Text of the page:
Next week I have my fourth tutorial (which being in Cambridge should probably be called a supervision): well, technically it will be my second (if I make it) as I missed tutorial 3 as it clashed with a recital by the Endellion String Quartet (and you will recall, missed tutorial 1 due to incompetence involving a calendar): luckily, attendance does not count towards my final grade!

After Cleopatra and Dr Faustus have come Paul Cézanne, Michael Faraday and Josef Stalin: I am still firmly in the Reputations strand.  But it’s not all fun: today, I had to listen to two songs from the 1980s by Madonna to analyse the vocal performance and musical context.  Let’s just say her diphthongs were rather unimpressive and I haven’t been inspired to explore more of her ouevre – despite an exhortation from the OU to check out some of her videos.  However, it’s not all reading and listening to 80s pop: oh no, there have been two DVDs and an audio CD of a recent BBC Radio 3 production of Marlowe’s most famous work to enjoy as well.  The modern OU provides a truly multimedia experience – though, as a chap of some vintage, I do keenly feel the lack of the TV broadcasts in the dead of night: where are the beards and dodgy 70s fashions?

Despite its modernity, the course does still retain the rather old-fashioned idea that students should do some work and that this should be marked.  A couple of weeks ago, I had to submit my first assignment – comprised of two essays: one on screen representations of Cleopatra and the other looking at how Faustus is characterised by Marlowe in the language of the first half of his final soliloquy.  This is the first formal writing on the arts and humanities I’ve done in 30 years (unless you count this blog – and I suggest you probably shouldn’t) – and had the added challenge that each essay was limited to 500 words (including quotes and references).  As you might imagine, the word limit did rather increase the challenge presented by this particular assignment – still, I completed it and submitted it on time.  I had thought of making my essays available through GofaDM, but this is against the rules (apparently, it could facilitate plagiarism: which does make me wonder if any of this blog is being used as the basis for a student’s homework somewhere?).  Yesterday came the feedback and the marks.  Actually, I did really rather well: yes, this post exists wholly for me to boast about my essay prowess!  I was also unexpectedly impressed by the feedback.  For a start, there are a few conventions about writing in this subject area which I should now be able to follow (blogging and writing for business don’t fully equip one for everything) – though I am disappointed to have to lose the word “ditzy” (I’ll leave you to guess in which of the essays it was used).  The other thing which became clear to me – which was probably already obvious to you, dear reader – is that I have no real idea how to use paragraphs, and this lack is only made more obvious when constrained by a word limit.  I think his could be the first benefit that my the GofaDM audience receive from my return to academe – let’s face it, there’s been no obvious sign of the word count falling in these posts.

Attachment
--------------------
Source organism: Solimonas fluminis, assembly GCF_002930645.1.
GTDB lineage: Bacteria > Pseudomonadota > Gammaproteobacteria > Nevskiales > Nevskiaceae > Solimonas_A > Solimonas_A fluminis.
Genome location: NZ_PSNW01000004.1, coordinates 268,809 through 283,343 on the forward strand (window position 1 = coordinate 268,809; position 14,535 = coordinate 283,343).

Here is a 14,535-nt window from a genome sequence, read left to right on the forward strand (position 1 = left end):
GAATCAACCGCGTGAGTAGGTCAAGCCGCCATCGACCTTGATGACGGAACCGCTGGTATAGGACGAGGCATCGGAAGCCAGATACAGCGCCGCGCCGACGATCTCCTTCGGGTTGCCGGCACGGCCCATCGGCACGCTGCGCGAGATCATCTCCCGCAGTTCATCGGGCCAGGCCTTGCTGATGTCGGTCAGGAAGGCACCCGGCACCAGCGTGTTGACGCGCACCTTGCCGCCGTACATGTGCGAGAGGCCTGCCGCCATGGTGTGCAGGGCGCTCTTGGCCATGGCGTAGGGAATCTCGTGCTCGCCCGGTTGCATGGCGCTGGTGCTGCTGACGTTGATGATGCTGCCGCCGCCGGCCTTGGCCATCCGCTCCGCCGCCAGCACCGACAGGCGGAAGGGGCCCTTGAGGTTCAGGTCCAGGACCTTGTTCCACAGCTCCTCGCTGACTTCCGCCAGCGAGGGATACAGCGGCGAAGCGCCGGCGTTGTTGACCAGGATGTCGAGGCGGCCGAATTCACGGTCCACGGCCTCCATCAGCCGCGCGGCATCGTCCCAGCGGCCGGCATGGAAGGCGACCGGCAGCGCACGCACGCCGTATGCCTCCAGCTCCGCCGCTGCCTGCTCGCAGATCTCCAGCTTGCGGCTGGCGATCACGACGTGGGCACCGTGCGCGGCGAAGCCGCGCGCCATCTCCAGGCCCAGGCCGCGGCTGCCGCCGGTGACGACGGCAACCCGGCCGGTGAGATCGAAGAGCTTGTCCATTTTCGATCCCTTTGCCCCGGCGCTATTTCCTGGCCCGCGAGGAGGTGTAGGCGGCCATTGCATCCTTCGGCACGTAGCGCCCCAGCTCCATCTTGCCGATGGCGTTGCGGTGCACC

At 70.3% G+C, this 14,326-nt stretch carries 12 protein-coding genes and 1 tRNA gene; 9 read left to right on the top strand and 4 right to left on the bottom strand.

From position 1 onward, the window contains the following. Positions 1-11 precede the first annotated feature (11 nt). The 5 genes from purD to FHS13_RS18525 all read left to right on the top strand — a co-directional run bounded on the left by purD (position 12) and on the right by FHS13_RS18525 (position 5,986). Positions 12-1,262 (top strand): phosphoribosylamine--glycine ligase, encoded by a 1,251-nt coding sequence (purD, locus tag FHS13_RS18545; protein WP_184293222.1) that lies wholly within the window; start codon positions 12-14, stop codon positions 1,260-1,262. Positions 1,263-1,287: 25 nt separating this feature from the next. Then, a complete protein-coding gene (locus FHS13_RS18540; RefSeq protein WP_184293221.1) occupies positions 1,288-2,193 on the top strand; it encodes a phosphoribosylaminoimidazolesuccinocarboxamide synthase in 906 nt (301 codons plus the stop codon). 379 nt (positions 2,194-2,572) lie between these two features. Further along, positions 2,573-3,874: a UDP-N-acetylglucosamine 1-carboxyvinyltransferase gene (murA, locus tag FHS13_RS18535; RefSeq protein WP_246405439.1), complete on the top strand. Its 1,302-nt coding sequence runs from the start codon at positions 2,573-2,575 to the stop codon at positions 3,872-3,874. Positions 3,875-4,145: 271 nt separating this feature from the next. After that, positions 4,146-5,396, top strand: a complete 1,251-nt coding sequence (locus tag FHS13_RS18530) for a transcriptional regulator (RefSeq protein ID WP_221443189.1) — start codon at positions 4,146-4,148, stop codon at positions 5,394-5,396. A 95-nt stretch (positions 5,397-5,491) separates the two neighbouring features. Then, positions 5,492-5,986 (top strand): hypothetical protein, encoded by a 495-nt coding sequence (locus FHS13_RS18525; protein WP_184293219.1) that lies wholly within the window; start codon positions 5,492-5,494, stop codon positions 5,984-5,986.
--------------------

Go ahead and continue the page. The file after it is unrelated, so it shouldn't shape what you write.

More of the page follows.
Still, given my early success and apparent ability to acquire new skills (or at least re-purpose old ones) I’m starting to think where next for my second studenthood? (it’s like a second childhood – though earlier and not requiring me to have graduated from my first childhood).  Should I aim to have a BA in an actual art, to complement my existing BA in Mathematics?

Boosting Arts Coverage